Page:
December 20, 2016
In this episode I talk to Anders Sandberg about the ethical implications of time compression - or the speeding up of computational tasks to quantum levels. Anders is research associate to the Oxford Martin Programme on the Impacts of Future Technology, the Oxford Uehiro Centre for Practical Ethics, and the Oxford Centre for Neuroethics. His research at the Future of Humanity Institute centres on management of low-probability high-impact risks, societal and ethical issues surrounding human enhancement, estimating the capabilities of future technologies, and very long-range futures. He is currently senior researcher in the FHI-Amlin collaboration on systemic risk of risk modelling. I ask Anders about his latest research on time compression in computing, and about the effects this might have on human values and society. You download the episode here. You can listen below. You can also subscribe on Stitcher and iTunes (via RSS). Show Notes0.00 – Introduction1:00 – the future of humanity in the face of the Trump election3:50 – the ethics and risks of time compression in computing – speed, space and Moore’s law9:50 – quantum computing and its limits, the Margolus Levitin limit, the Beckenstein Bound, algorithmic complexity & the ultimate laptop18:40  - limits of cryptography and light speed28:20 – why speed and time matter in human life – the economics of productivity36:35 – the value of temporal location – being first/being last – winner takes all markets – hyperbolic discounting46:15  - automated trading & high frequency trading algorithms – instability, speed and space – flash crashes – algorithms and their sense of humour56:00 – speed inequalities & mismatches, loss of control, hard take-off scenarios - technological unemployment1:12:50  - can we speed up humans?  Relevant Links Anders' contribution to From Algorithmic States to Algorithmic Brains Anders' webpage at the Future of Humanity Institute, Oxford Richard Feynman – Plenty of Room at the Bottom (1959) Bernard Williams - The Makropulos case: reflections on the tedium of immortality Daniel Kahneman, Thinking, Fast and Slow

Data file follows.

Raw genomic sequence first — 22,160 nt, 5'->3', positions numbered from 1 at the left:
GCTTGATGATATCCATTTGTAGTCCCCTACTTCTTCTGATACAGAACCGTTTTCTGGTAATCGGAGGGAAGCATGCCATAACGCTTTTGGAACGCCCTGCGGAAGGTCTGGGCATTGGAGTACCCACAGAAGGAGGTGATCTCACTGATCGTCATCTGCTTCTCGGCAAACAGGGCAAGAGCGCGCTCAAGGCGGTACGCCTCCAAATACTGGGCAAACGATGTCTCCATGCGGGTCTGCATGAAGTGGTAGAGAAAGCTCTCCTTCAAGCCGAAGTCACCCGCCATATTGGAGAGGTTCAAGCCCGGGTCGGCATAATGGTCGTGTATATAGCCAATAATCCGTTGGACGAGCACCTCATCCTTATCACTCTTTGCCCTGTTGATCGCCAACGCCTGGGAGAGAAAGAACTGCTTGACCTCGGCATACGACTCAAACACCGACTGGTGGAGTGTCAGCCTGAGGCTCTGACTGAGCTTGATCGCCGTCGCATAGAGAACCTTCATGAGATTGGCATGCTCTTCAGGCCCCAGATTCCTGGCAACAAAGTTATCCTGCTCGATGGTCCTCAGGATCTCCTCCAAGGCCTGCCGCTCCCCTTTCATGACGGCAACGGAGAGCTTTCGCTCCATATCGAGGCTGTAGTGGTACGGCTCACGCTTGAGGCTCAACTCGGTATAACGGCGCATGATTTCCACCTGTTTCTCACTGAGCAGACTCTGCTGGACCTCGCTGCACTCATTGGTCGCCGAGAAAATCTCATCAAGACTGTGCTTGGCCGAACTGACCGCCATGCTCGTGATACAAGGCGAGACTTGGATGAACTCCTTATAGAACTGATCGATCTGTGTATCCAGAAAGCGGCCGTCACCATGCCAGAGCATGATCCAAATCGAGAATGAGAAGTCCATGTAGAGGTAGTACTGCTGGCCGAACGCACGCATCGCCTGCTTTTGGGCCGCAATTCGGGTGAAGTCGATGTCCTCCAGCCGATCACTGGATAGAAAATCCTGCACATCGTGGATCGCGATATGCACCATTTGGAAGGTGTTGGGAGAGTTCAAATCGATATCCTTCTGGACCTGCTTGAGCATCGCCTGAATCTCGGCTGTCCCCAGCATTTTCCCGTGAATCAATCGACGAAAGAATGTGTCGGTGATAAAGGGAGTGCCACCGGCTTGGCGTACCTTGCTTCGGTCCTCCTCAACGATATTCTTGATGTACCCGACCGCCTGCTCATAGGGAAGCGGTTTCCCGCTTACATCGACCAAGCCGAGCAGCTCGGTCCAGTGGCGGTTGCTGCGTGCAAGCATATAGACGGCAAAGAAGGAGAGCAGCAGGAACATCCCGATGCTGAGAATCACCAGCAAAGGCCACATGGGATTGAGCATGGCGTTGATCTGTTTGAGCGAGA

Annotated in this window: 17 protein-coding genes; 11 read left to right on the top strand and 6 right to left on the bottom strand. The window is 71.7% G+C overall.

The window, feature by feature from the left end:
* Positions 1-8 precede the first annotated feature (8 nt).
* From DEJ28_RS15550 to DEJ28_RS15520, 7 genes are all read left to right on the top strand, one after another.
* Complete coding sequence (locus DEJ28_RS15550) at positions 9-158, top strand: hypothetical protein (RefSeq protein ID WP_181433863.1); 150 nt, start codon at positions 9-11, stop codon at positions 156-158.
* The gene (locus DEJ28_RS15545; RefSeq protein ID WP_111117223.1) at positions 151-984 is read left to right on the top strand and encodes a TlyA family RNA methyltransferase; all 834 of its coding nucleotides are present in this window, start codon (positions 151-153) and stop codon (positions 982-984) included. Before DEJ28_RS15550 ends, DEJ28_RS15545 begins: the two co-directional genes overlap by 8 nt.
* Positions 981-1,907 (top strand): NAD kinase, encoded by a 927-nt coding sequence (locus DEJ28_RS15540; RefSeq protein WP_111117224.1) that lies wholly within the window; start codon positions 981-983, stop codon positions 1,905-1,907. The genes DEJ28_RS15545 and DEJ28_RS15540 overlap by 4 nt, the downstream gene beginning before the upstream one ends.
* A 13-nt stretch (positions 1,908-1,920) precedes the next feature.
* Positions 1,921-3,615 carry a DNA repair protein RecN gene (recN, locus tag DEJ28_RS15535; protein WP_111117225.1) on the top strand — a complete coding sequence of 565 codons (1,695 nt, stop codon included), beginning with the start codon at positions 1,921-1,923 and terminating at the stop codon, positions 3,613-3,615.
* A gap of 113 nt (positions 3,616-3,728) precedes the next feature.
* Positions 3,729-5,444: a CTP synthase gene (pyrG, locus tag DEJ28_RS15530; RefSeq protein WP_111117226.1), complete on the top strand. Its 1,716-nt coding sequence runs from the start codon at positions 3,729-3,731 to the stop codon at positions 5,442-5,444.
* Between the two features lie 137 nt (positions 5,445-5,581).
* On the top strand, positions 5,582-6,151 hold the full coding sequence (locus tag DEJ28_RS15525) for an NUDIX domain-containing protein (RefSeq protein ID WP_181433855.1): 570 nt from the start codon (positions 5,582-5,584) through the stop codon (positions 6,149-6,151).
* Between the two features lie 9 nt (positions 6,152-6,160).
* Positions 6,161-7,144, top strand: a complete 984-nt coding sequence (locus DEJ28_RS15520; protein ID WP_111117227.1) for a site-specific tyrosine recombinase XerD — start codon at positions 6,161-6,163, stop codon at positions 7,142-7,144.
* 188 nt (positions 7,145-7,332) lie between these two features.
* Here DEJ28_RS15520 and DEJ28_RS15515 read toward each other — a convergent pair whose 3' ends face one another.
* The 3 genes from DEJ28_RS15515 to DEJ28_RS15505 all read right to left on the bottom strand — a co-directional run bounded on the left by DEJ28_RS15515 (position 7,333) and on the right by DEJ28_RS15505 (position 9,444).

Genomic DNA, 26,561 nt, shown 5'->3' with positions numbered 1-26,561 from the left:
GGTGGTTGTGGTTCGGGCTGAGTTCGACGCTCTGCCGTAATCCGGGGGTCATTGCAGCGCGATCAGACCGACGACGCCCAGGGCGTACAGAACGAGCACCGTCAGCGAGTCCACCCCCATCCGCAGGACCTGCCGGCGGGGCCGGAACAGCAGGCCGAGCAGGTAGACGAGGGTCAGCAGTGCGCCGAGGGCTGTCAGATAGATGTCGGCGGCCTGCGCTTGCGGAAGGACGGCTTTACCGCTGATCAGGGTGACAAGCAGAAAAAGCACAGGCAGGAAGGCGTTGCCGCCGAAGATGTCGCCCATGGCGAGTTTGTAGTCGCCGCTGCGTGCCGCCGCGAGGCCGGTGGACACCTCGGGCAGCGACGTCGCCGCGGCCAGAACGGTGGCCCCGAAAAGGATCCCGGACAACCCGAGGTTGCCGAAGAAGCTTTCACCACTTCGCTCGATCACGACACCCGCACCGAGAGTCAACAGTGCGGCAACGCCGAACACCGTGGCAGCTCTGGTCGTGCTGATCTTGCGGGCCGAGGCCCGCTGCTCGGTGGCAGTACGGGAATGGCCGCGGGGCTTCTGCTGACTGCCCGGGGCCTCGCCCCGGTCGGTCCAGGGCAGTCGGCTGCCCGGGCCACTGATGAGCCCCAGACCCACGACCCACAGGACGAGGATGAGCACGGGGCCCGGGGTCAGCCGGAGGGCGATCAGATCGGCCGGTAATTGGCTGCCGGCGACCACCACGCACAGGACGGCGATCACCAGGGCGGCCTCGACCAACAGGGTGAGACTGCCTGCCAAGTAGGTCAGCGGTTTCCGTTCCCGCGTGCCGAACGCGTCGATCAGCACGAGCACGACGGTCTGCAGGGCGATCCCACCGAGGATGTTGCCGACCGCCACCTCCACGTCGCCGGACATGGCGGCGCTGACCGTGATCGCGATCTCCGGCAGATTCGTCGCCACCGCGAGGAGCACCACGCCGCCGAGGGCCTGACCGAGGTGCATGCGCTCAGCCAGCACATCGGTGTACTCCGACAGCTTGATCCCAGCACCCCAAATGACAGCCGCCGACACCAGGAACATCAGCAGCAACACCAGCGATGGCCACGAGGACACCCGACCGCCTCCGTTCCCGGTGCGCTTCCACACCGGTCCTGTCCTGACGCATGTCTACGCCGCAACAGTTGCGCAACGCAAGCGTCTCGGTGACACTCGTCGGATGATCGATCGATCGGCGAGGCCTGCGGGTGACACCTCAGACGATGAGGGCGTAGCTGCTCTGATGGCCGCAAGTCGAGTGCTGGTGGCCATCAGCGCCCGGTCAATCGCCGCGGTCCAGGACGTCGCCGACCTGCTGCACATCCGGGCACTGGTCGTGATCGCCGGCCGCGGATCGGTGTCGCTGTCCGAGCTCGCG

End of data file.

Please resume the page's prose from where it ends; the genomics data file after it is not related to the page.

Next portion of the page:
December 18, 2016
[This is a cross-post from the Algocracy and Transhumanism blog. It's a short podcast by the Research Assistant on the Project - Pip Thornton. Check out her blog here] I started work as the research assistant on the Algocracy and Transhumanism project in September, and John has invited me to record a short podcast about some of my own PhD research on Language in the Age of Algorithmic Reproduction. You download the podcast here or listen above. The podcast relates to a project called {poem}.py, which is explained in greater detail here on my blog. The project involves making visible the workings of linguistic capitalism by printing out receipts for poetry which has been passed through Google's advertising platform AdWords.   I have presented the project twice now - each time asking fellow presenters for their favourite poem or lyric which I can then process through the Keyword planner and print out on a receipt printer for them to take home. I often get asked what is the most expensive poem, and of course it depends on the length, but the winner so far is The Wasteland by T.S. Eliot, which was requested by David Gunkel at the Algorithmic Brains to Algorithmic States workshop in September, and which came in at £1738.57 and several metres. In the podcast I use 3 clips - an excerpt from The Wasteland, a performance poem by Jemima Foxtrot, and the introduction to  Billy Bragg's Between the Wars - and think about how the words contained in each piece might fare in the linguistic marketplace. You can watch Jemima's performance in full below. Jemima Foxtrot - Bog Eye Man from Craig Bilham on Vimeo. I also want to give a proper airing to Rita Ann Higgins' poem Our Killer City, which I reference in the podcast, but play an 'alternative' version of. You can watch Rita reciting her poem below.